Therein lies the motivation behind the renovation. It's been Weiskopf's rallying cry throughout. It's not just about challenging the best golfers in the world, which will also be treated to a new locker room, bar and dining facility, but as Weiskopf puts it, it'll be a "better experience for everybody."
Among the most noticeable changes to the layout that the field of 132 will be challenged to learn, greens at Nos. 2, 3, 4 and 14 were completely redone. The green complex at the 183-yard, par-3 fourth was shifted left and elevated. The par-4 14th was pulled away from the road and extended 46 yards.
"The big significant change, the hole that you're going to hear a lot about, is No. 14," Weiskopf said. "That hole is 490 (yards) from all the way back. Uphill tee shot, uphill second shot, well-bunkered, small green. We lowered the mound that existed behind the original green, probably 15 feet. Now when you’re standing in the fairway, you can see the Superstition Range (due east of Scottsdale). You could never see those mountains before. That was pretty neat. That just happened. I didn't think about that. I just said that I wanted to play to 'this elevation.'"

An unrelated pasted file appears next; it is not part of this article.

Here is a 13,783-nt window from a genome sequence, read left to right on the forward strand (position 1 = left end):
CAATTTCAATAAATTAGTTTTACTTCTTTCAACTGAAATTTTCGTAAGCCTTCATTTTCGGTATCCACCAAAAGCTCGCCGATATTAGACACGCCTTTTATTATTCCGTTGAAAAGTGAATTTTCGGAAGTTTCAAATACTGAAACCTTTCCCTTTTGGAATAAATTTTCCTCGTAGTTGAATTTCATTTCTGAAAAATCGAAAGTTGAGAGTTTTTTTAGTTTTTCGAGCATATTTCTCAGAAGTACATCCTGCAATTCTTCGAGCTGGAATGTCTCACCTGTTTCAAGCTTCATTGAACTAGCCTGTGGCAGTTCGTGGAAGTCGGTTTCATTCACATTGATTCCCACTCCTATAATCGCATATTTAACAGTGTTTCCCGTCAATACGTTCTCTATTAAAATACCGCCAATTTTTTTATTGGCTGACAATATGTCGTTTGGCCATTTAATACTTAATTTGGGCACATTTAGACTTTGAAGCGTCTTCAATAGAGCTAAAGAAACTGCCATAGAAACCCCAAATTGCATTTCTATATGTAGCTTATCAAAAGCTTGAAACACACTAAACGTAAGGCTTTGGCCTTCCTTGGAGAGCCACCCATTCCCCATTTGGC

Weiskopf expects the 14th to rank no worse than the No. 3-handicap hole. "You better get your work done at 13 and 15 because if you play 14 even-par for the week, you will beat the heck out of the field."
The par-4 18th gained only four yards to 442, but the bunker past the lake would force a carry of 360 yards. So don't expect any heroes. "It's a hole that should give up some birdies, but if you play it smart -- you don't need power at the last hole at all."
The 18th hole fairway bunker now forces a 360-yard carry to clear. (Courtesy TPC Scottsdale)
Because Weiskopf believes that the greens are still "modest" in terms of contouring, he's expecting the winner's aggregate to land in the vicinity of 14- to 18-under par.